In a letter written to Trump and dated March 6, the day the president signed the revised travel ban, Attorney General Jeff Sessions and Homeland Security Secretary John F. Kelly argued that the new order is needed to help address “a risk to our nation’s security.” The letter appeared to highlight a key difference between Trump’s earlier ban — which was signed in late January, met by intense protests and then quickly frozen by the courts — and his second order, which laid out more national security-related justifications for why it is necessary.
The first ban remained suspended after a three-judge panel from the U.S. Court of Appeals for the 9th Circuit unanimously rejected the Trump administration’s argument that the suspension should be lifted for national security reasons. In their opinion, the judges noted that the government had not provided “any evidence or even an explanation of how the national security concerns” justified temporarily barring citizens from seven Muslim-majority countries.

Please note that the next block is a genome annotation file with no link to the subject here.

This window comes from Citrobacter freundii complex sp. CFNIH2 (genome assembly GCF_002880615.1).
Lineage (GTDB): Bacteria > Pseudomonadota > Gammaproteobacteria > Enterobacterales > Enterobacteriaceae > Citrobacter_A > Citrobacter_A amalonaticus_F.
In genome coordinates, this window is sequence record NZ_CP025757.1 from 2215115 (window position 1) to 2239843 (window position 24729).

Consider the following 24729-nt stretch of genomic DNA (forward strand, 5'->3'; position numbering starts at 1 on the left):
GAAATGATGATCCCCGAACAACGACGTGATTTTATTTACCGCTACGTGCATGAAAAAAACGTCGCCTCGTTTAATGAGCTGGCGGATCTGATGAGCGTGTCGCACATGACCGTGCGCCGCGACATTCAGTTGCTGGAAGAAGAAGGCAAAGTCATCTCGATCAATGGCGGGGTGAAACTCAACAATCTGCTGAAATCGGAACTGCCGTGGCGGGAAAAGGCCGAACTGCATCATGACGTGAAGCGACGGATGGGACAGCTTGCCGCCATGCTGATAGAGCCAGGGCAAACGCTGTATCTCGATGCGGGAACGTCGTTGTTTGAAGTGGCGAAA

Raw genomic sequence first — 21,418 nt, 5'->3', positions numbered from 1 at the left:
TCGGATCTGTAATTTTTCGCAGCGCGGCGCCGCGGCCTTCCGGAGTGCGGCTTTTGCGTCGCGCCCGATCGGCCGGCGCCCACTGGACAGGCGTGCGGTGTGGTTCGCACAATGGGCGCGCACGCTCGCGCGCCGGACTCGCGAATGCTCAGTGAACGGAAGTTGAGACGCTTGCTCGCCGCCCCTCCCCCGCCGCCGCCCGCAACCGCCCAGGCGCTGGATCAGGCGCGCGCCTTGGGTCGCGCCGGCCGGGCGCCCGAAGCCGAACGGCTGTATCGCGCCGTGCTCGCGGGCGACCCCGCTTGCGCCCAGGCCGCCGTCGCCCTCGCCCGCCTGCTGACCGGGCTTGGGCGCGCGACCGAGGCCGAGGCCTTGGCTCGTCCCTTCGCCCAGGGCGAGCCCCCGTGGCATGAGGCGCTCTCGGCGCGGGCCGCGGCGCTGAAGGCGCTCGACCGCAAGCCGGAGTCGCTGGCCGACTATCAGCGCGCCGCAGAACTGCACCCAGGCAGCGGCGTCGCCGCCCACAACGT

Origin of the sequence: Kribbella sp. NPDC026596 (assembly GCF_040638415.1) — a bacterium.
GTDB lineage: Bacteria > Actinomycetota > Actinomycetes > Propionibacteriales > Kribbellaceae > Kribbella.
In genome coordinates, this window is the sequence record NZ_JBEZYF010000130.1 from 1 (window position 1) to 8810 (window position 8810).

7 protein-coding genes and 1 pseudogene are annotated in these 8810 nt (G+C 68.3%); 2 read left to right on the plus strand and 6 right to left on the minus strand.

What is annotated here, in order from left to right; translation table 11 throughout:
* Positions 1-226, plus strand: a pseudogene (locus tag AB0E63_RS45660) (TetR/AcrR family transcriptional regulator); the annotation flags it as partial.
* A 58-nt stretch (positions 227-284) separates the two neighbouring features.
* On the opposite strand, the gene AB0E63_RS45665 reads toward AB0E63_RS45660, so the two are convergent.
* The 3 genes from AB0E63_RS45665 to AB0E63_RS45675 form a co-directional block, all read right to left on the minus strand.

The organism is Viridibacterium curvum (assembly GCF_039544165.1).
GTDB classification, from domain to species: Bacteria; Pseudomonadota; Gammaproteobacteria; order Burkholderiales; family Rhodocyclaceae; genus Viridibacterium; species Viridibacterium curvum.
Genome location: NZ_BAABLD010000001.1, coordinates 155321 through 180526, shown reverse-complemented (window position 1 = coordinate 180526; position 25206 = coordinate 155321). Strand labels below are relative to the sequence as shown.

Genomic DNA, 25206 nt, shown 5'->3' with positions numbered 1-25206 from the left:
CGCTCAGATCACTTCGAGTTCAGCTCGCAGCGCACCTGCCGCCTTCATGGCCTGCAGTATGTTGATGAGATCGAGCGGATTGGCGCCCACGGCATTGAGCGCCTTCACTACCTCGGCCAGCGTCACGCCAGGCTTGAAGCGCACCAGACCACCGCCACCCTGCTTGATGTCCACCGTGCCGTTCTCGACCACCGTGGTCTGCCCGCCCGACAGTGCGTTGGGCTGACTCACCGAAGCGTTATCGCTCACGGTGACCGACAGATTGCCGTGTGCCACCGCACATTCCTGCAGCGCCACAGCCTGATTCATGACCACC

Under the new ban, which would block the issuance of new visas to citizens from six countries from traveling to the United States after Iraq was dropped from the list, the government delves into more detail to back up its decision, as well as another to temporarily block refugees from entering the country.
Much of that argument is echoed in the letter Sessions and Kelly wrote, which was included among court filings Monday submitted by Justice Department officials seeking to defend the new ban against a lawsuit filed by the state of Hawaii. In its own filings, Hawaii asked a federal judge to block the new order, which they described as tantamount to a Muslim ban and, therefore, unconstitutional.
The letter from Sessions and Kelly, which was also cited in other governmental filings as part of an overall defense of the order, lends their support for the new ban by requesting “a temporary pause on the entry of nationals from certain countries” — specifically, Iran, Sudan, Somalia, Libya, Syria and Yemen.
They illustrate this need by invoking the Sept. 11, 2001, terrorist attacks and warning that “foreign nationals” could enter the country as refugees and “commit acts of terrorism,” saying it would be a mammoth undertaking to determine who has entered the country and become a danger.